The role of neoadjuvant radiation therapy in RPSs has also been under scrutiny as a way to improve local control after surgery. Local abdominal recurrent disease is common, presenting in over 50% of previously treated patients, with a significant number of them developing after 5 years of curative-intent resection [11]. Recurrent RPSs represent an important number of patients treated in sarcoma centers [12]; however, the advantage of neoadjuvant radiation to reduce local abdominal recurrence could not be proven for all histology subtypes after a 3 year follow-up in STRASS1[13]. This phase III RCT showed no benefit in local abdominal recurrence to surgery alone, although there was a tendency toward reduced recurrence among WD-LPSs after neoadjuvant radiation followed by surgery that could not reach statistical significance. Another recently published study comparing STRASS1 vs. off-trial patients who were not enrolled in STRASS1 at participating centers proved increased abdominal recurrence-free survival after neoadjuvant radiation followed by surgery among WD-LPSs and G1–G2 DD-LPSs (HR, 0.63; 95% CI, 0.40–0.97) [14]. In the context of WD-LPSs with major vascular involvement, this local control advantage may allow safely dissecting the tumor from the vascular adventitia with reduced risk of local failure.
In the setting of recurrent or residual disease after primary resection, surgery still provides a survival benefit in a select cohort of patients; thus, a close assessment of the biologic behavior and survival benefit should always be discussed when considering surgery within this setting, more so if complex vascular reconstruction is required. In cases of recurrent disease or residual tumor after incomplete surgery, the chance of cure with repeated resections is significantly reduced. The purpose of surgery in local recurrence is to prolong survival, although cure is probably nonrealistic since these patients present a median OS of 33 months after first recurrence [15]. Moreover, residual disease after incomplete surgery not only has a reduced DSS but also a more complex surgical approach with proven higher perioperative mortality compared to surgery for recurrent disease [16].
Reported data on morbidity and mortality after surgery for recurrent RPSs showed favorable results in terms of major morbidity (16%) and 90-day mortality (0.4%), comparable to surgery for primary disease [17]. However, there was an increased morbidity rate after vascular resections in recurrent disease that did not reach statistical significance [17]. It is important to note that morbidity may be different depending on what type of vascular resection and reconstruction is required, a matter yet to be investigated.
When planning surgery for recurrent or residual RPSs that require a major vascular reconstruction, tumor behavior together with oncological benefit, need to be balanced and discussed with the patient, addressing the surgical risk and perioperative morbidity/mortality versus predicted disease survival. The survival advantage after such an operation varies depending on tumor and treatment characteristics. To this end, recently developed RPS nomograms for recurrent disease can accurately predict the long-term disease-free and overall survival based on histology, tumor characteristics, completeness of treatment, and previous multimodal treatment [18]. In this complex MDT decision making, it is important to include the opinion of an experienced vascular or transplant surgery team, which will later be involved in the case, to have well-balanced arguments regarding risks versus oncologic benefits of an operation with such a complex vascular reconstruction [19].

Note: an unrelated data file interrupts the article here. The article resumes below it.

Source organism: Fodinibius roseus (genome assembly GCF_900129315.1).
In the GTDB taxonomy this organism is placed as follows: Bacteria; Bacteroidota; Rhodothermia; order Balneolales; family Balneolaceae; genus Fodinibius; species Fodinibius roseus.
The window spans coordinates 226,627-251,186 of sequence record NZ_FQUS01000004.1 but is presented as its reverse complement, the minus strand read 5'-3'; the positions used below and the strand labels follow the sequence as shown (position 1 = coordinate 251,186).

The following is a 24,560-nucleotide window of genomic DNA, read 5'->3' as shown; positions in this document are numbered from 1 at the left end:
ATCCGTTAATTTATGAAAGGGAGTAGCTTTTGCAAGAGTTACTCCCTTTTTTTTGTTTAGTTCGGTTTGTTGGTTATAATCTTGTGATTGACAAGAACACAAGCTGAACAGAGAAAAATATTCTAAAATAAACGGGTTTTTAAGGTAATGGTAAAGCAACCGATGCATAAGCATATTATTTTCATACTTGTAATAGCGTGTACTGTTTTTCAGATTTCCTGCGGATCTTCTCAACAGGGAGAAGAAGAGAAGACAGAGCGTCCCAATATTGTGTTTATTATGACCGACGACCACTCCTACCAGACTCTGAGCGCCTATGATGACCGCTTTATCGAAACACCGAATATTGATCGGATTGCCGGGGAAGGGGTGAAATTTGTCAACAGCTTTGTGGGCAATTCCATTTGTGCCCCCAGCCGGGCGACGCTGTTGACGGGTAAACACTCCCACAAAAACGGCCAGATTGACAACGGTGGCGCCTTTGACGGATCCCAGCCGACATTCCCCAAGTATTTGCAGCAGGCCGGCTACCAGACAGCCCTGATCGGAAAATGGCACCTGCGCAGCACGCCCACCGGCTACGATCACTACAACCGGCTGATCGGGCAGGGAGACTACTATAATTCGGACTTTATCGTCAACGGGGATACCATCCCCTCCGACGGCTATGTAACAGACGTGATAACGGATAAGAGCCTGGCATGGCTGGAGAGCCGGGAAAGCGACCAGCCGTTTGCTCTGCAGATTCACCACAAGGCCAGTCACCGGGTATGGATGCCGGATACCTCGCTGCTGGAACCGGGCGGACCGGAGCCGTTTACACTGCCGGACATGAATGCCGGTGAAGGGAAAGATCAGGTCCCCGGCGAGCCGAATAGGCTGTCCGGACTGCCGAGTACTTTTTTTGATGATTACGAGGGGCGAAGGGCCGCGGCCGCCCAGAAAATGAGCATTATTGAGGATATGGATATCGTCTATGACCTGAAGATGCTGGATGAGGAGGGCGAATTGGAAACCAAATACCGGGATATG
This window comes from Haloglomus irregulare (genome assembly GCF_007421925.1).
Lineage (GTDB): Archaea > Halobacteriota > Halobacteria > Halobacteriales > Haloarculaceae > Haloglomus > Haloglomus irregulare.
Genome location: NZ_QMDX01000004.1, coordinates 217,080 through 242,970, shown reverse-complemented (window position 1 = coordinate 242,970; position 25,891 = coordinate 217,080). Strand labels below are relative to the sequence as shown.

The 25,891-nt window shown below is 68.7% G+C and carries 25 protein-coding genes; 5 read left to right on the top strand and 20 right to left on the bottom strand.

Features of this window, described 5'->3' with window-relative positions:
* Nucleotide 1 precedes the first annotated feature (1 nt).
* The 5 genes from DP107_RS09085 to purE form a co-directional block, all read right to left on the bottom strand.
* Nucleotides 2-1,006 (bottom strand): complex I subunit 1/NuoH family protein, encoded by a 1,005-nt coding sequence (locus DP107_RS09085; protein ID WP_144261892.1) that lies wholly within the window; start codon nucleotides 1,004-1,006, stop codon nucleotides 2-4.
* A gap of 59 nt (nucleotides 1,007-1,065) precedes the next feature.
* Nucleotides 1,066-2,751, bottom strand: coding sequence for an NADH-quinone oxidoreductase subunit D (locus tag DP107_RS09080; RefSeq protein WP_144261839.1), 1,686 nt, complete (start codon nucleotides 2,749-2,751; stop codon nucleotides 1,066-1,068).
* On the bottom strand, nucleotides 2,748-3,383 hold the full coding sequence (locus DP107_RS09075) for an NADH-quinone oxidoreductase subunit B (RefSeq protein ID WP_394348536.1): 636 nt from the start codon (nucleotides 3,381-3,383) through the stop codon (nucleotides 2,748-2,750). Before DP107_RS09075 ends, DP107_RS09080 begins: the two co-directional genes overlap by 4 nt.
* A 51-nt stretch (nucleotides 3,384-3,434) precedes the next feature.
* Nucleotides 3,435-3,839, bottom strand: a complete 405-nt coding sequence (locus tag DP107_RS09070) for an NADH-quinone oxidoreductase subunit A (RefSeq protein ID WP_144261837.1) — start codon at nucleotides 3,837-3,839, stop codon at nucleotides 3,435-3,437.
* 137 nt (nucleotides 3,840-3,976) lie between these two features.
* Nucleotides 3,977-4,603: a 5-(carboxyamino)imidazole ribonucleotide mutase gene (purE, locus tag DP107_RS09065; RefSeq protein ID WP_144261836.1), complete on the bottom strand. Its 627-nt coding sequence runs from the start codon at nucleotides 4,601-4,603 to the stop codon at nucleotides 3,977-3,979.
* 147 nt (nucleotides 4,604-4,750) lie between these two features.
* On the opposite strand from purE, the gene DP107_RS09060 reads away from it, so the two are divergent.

3. Defining Tumor Vascular Involvement and Surgical Planning

3.1. Vascular Involvement

When defining resectability, it is important to characterize the extent of vascular resection and type of reconstruction required. The organs included in the multi-visceral resection will be determined by predicted tumor infiltration or by involvement of the primary vasculature of organs with end circulation. Major blood vessels in the retroperitoneum such as the vena cava, iliac vessels, aorta, or any major tributary can be involved at any segment in an RPS. Vascular involvement can be partial or circumferential and can be associated with or without vascular flow obstruction.
Primary vascular sarcomas of the retroperitoneum can require complex vascular reconstructions, albeit with a less extensive multi-visceral resection since they normally don’t infiltrate other surrounding organs. Primary malignant vascular sarcomas of the retroperitoneum include mainly LMSs and angiosarcomas; RP-LMSs arise from the smooth muscle layer of vasculature of the retroperitoneum with a significant proportion that develop from large blood vessels such as the vena cava, iliac, or renal veins. Caval LMSs have a slight gender predominance in women and can develop at any segment of the vena cava, from the iliac vein confluence to the right atrium of the heart. Caval LMSs can be defined following Vollmann’s classification depending on level of origin within the vena cava as type 1 (originating between the confluence of main iliac veins and below the level of renal veins), type 2 (originating at the level of renal veins), type 3 (originating above renal veins and below major hepatic veins), and type 4 (at the level of the major hepatic veins and right atrium) (Figure 1) [8,20].
Caval LMSs can present with symptoms secondary to vascular occlusion such as vague abdominal pain, lower extremity edema, deep venous thrombosis, or pulmonary embolism. They are biologically aggressive, with a predominant metastatic pattern of failure after curative-intent resection [1,21]. Certain studies have described a worse survival outcome of vascular originating LMS compared to other originating sites [22]. Most reports on caval LMSs are based on small patient series that do not allow for strong evidence-based conclusions; nonetheless, there is a consensus that surgery offers the best chance for prolonged survival in patients with this rare tumor [23,24].